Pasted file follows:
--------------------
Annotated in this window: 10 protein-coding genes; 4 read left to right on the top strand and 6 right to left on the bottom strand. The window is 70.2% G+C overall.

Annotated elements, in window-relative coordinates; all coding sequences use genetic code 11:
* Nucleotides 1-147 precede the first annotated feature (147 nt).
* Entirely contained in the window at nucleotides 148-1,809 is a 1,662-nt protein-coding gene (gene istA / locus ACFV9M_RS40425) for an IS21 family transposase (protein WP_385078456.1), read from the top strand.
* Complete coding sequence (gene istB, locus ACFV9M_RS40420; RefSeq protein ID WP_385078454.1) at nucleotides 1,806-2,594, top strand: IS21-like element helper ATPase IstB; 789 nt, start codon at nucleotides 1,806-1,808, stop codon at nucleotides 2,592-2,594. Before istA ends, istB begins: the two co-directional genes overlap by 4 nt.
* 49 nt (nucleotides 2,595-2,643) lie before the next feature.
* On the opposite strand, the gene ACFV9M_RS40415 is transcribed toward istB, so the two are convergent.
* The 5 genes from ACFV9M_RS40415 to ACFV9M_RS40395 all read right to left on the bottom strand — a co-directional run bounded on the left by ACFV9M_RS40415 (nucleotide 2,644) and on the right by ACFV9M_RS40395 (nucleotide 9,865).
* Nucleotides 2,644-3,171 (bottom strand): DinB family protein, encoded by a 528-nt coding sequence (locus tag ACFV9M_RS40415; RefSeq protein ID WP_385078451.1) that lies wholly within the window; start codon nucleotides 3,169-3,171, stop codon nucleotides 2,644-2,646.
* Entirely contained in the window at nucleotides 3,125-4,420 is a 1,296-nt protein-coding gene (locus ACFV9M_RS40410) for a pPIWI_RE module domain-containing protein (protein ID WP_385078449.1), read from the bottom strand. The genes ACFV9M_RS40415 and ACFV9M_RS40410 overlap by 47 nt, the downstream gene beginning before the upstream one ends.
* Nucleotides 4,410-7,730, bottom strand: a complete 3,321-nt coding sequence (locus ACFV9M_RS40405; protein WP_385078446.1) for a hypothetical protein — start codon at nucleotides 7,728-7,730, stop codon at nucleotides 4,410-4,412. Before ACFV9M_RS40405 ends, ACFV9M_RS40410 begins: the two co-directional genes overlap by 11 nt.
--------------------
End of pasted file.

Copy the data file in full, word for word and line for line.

Annotated in this window: 10 protein-coding genes; 4 read left to right on the top strand and 6 right to left on the bottom strand. The window is 70.2% G+C overall.

Annotated elements, in window-relative coordinates; all coding sequences use genetic code 11:
* Nucleotides 1-147 precede the first annotated feature (147 nt).
* Entirely contained in the window at nucleotides 148-1,809 is a 1,662-nt protein-coding gene (gene istA / locus ACFV9M_RS40425) for an IS21 family transposase (protein WP_385078456.1), read from the top strand.
* Complete coding sequence (gene istB, locus ACFV9M_RS40420; RefSeq protein ID WP_385078454.1) at nucleotides 1,806-2,594, top strand: IS21-like element helper ATPase IstB; 789 nt, start codon at nucleotides 1,806-1,808, stop codon at nucleotides 2,592-2,594. Before istA ends, istB begins: the two co-directional genes overlap by 4 nt.
* 49 nt (nucleotides 2,595-2,643) lie before the next feature.
* On the opposite strand, the gene ACFV9M_RS40415 is transcribed toward istB, so the two are convergent.
* The 5 genes from ACFV9M_RS40415 to ACFV9M_RS40395 all read right to left on the bottom strand — a co-directional run bounded on the left by ACFV9M_RS40415 (nucleotide 2,644) and on the right by ACFV9M_RS40395 (nucleotide 9,865).
* Nucleotides 2,644-3,171 (bottom strand): DinB family protein, encoded by a 528-nt coding sequence (locus tag ACFV9M_RS40415; RefSeq protein ID WP_385078451.1) that lies wholly within the window; start codon nucleotides 3,169-3,171, stop codon nucleotides 2,644-2,646.
* Entirely contained in the window at nucleotides 3,125-4,420 is a 1,296-nt protein-coding gene (locus ACFV9M_RS40410) for a pPIWI_RE module domain-containing protein (protein ID WP_385078449.1), read from the bottom strand. The genes ACFV9M_RS40415 and ACFV9M_RS40410 overlap by 47 nt, the downstream gene beginning before the upstream one ends.
* Nucleotides 4,410-7,730, bottom strand: a complete 3,321-nt coding sequence (locus ACFV9M_RS40405; protein WP_385078446.1) for a hypothetical protein — start codon at nucleotides 7,728-7,730, stop codon at nucleotides 4,410-4,412. Before ACFV9M_RS40405 ends, ACFV9M_RS40410 begins: the two co-directional genes overlap by 11 nt.